Graduation Year


Document Type




Degree Granting Department

Child and Family Studies

Major Professor

Kimberly Crosland


Differential Reinforcement, Education, Implementation Fidelity, Non-contingent Reinforcement, Preference, Teacher Training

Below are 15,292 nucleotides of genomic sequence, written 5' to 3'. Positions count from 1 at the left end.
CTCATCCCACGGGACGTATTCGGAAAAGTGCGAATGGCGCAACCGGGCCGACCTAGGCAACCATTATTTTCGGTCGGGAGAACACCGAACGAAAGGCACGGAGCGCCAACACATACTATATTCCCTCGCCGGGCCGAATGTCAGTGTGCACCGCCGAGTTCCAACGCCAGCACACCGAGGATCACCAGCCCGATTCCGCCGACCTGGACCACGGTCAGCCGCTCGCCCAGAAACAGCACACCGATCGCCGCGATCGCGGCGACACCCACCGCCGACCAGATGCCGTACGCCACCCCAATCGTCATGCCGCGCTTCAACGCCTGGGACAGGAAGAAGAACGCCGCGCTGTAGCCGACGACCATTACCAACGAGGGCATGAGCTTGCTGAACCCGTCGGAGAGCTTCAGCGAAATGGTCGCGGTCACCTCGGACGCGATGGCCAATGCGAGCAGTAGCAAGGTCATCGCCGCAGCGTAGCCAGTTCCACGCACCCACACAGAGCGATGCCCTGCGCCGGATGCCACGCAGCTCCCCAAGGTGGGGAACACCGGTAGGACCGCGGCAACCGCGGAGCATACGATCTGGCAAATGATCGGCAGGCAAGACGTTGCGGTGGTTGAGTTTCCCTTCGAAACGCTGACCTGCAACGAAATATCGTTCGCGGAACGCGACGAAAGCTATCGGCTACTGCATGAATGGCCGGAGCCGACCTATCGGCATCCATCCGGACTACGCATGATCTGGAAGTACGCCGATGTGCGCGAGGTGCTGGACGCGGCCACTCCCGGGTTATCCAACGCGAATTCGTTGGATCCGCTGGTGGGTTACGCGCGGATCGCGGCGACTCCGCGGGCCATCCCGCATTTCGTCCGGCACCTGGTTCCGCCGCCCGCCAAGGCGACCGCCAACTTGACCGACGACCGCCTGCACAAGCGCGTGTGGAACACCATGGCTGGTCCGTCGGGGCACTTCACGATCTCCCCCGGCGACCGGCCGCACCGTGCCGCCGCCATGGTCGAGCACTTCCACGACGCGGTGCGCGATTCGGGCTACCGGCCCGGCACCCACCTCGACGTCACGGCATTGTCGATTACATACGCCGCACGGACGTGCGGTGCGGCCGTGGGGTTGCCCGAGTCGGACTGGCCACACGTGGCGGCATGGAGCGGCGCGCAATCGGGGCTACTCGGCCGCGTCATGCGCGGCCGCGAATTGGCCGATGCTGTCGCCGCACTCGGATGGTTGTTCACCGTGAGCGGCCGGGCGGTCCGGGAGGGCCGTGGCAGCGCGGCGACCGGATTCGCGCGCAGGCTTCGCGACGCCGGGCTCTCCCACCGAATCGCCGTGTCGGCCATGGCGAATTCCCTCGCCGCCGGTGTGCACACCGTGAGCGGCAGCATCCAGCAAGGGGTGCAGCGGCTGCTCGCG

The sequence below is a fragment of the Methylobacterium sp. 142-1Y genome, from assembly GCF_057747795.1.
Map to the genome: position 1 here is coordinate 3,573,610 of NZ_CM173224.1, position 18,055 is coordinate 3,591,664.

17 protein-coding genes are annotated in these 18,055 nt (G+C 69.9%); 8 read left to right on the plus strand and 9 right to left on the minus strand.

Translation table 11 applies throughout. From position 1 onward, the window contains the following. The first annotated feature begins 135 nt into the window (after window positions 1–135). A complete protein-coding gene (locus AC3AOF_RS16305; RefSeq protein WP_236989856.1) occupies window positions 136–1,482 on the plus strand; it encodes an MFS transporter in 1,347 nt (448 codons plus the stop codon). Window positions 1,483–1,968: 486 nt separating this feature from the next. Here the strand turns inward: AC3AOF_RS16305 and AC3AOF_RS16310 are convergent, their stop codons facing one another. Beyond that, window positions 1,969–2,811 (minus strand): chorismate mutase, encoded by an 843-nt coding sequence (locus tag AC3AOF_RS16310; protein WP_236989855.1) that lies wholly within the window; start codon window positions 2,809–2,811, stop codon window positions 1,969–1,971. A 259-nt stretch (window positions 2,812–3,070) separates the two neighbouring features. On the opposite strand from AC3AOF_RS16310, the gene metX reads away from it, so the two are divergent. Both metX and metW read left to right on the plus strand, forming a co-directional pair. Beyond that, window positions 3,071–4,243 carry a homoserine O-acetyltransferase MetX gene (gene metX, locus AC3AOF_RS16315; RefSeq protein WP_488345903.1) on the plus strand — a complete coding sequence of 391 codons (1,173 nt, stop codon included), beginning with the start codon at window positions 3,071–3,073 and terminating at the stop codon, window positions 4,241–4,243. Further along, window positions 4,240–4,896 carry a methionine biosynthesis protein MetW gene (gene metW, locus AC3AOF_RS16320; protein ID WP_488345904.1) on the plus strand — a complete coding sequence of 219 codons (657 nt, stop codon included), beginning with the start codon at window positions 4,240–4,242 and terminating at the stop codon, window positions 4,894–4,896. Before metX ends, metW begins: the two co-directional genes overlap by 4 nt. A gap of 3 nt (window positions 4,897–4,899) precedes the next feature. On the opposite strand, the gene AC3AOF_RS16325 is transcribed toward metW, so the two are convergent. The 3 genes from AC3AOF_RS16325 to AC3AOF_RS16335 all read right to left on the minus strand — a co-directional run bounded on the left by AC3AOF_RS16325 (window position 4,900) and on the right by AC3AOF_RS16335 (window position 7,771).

Previous research has demonstrated that non-contingent reinforcement (NCR) and differential reinforcement of other behaviors (DRO) are effective procedures in reducing problem behavior of children both in and out of the classroom. However, few studies have assessed which procedure is most socially acceptable among teachers. In addition, studies have not recorded data on fidelity of implementation among teachers. A non-concurrent multiple baseline across teachers design was used to (a) demonstrate the effect of NCR and DRO on the problem behaviors of school aged children with no identified developmental disability, and (b) assess implementation fidelity of each procedure by the teacher. This study further assessed which procedure was preferred by teachers by the addition of questionnaires and a choice phase in which teachers ultimately chose which procedure to implement. Results showed that both procedures significantly reduced problem behavior across all participants, with the DRO procedure having the greatest effect. The procedure that was preferred most by teachers varied across participants. One of the three participants preferred the NCR procedure, one preferred the DRO procedure and the last participant gave mixed results between the procedure she said she preferred in the surveys and the procedure she chose to implement in the final choice phase.